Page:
Discover St Cuthbert's Way
Why book your St Cuthbert's Way Walking Holiday with Macs Adventure?
Macs Adventure has been running self-guided walking holidays along the St Cuthbert's Way since 2008. It was our second-ever trip to be added to our collection of national trails in Northern England, just after the Hadrian's Wall Path.
We have multiple itineraries allowing you to walk the route between 4 and 7 days, we want to give you the freedom to choose your route, itinerary and travel companions and to take each walk at your own pace. We offer tours that get have you staying in comfortable, friendly overnight accommodation in local B&Bs and guesthouses where a warm Northumbrian welcome is always guaranteed.
We carry your bags to lighten your load so you can concentrate on simply putting one foot in front of the other and enjoying the unique culture, food and scenery of Northern England. You can book with confidence that we have it all covered for you.
We want to showcase our expertise, by giving you all the resources you will ever need. In the planning stage, we have blogs for you to read and a host of staff that has visited the Northumberland region - ready to share their walking experiences! On the route, we use high-quality digital mapping as well as the best maps and guidebooks to make sure you find your way.
We love the St Cuthbert's Way and our main aim is to make sure that you do too.
St Cuthbert's Way FAQ's
Q: What fitness level is required to fully enjoy this experience?
A: This is a fairly level route with a few more challenging climbs, especially between Kirk Yetholm and Wooler where the route meets the Pennine Way National Trail. At this point, your legs will be well used to the walking and you will be rewarded with far-reaching views over the surrounding hills. Depending on the chosen itinerary, the grade of this trip is either easy to moderate or moderate. This trip is well suited to regular walkers.
Q: Should I check the tides for Holy Island?
A: The final section of your walk is one of the most spectacular and unusual. The scenery is unique and although you follow the road for most of the way to Holy Island, the changing vistas and abundant birdlife will keep you occupied. Make sure you check the tidal chart for the day you pass the causeway and don't forget to check when it is safe to cross the following day. Check out the safe tide crossings here.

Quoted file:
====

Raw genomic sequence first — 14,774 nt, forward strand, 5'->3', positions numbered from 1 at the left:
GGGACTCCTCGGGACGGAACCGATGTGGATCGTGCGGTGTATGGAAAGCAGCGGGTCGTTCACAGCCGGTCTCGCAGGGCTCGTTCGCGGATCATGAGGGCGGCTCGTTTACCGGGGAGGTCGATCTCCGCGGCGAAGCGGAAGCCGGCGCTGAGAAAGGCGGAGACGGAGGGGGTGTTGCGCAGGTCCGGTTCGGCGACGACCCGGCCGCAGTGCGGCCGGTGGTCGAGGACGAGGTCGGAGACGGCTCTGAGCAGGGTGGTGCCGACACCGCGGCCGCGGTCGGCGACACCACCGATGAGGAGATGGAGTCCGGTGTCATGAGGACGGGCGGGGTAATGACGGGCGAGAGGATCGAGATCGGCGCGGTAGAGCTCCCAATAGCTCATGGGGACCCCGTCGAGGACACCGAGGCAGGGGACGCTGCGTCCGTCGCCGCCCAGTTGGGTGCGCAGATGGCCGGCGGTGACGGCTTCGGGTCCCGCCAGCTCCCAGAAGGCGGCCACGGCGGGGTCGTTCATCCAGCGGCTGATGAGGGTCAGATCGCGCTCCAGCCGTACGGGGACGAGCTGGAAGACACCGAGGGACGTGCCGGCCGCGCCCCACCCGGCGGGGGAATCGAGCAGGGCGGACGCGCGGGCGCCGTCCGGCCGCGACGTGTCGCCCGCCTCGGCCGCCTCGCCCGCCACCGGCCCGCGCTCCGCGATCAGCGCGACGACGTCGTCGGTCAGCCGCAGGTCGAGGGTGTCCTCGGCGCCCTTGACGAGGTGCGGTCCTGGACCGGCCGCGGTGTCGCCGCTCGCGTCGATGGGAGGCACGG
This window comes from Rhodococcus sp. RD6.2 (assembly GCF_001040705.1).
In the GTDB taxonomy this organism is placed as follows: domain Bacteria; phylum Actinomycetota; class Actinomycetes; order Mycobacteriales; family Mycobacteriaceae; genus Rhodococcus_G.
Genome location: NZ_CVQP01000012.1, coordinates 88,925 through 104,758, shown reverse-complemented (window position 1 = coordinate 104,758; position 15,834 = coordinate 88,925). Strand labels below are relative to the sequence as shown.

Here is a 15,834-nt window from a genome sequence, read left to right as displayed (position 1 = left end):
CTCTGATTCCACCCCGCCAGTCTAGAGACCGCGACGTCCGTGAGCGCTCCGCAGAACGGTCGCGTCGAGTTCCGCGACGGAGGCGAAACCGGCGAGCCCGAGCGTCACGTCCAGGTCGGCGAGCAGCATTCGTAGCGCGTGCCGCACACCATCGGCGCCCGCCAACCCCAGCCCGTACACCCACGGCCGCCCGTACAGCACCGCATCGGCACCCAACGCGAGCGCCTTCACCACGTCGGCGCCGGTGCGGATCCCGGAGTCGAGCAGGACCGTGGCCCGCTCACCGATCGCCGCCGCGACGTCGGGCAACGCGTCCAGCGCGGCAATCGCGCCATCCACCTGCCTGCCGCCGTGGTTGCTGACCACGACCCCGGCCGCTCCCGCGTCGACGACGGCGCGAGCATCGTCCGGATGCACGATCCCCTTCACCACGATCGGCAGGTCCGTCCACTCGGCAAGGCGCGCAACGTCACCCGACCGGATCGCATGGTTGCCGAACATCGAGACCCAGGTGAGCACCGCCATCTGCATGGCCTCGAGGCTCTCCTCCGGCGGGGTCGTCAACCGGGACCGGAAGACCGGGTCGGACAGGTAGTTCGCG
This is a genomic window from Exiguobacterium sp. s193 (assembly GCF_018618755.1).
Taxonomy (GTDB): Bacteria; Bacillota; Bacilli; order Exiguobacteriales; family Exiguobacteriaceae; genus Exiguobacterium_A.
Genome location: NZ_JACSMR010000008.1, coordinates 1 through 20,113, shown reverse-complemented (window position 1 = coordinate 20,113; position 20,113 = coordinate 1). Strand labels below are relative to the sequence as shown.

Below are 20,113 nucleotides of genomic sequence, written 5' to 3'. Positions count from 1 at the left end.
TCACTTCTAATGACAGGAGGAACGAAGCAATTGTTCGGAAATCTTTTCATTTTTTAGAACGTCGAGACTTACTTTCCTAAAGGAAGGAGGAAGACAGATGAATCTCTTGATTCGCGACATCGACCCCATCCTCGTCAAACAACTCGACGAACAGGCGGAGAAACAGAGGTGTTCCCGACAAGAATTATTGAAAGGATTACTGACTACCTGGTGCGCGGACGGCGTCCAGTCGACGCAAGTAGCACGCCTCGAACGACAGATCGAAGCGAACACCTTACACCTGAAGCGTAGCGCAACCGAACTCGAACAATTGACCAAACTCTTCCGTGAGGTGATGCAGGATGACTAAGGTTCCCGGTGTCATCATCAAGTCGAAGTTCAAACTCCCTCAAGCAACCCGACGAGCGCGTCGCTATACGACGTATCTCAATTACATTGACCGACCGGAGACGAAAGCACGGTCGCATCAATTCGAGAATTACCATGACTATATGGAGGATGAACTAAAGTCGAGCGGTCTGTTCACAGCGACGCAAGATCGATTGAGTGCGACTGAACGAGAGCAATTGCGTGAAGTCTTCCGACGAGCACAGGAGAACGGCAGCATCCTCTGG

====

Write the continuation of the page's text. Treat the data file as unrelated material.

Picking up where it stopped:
Q: Can I visit St Cuthbert's Cave?
A: Yes, on the stretch from Wooler to Fenwick you can visit the cave which is hidden deep in the Kyloe Hills. It is believed the monks of Lindisfarne brought the saint’s body here as a safe resting place. Climb up above the cave and you can enjoy far-reaching views to the Northumberland Coast.
Q: When is the best time of year to walk along St Cuthbert's Way?
A: This historic path is best enjoyed between spring and autumn. Traditionally, April and May have been the most popular time of year to walk the route, as the theory goes that the weather is better. In our opinion, anywhere between April and September should offer a wonderful experience.
For more information, please read our blog called Frequently asked questions about the St Cuthbert’s Way.
Essential Facts St Cuthbert's Way
- St Cuthbert is regarded as the patron saint of Northumberland and was one of the most important medieval saints.
- Northumberland has more castles than any other English county, it is a legacy of the rich history of this region.
- Northumberland is England’s northernmost county, right at the top of England. Bordering Scotland there is a long and interesting history to discover.
- It is the birthplace of Earl Grey tea, it was blended in Northumberland in the 1830s at the request of Lady Grey, wife of former Prime Minister Earl Grey.
- The Northumberland Coast is a designated Area of Outstanding Natural Beauty. This does not come as a surprise with its well-balanced mix of long beaches, sandy dunes, cliffs and islands.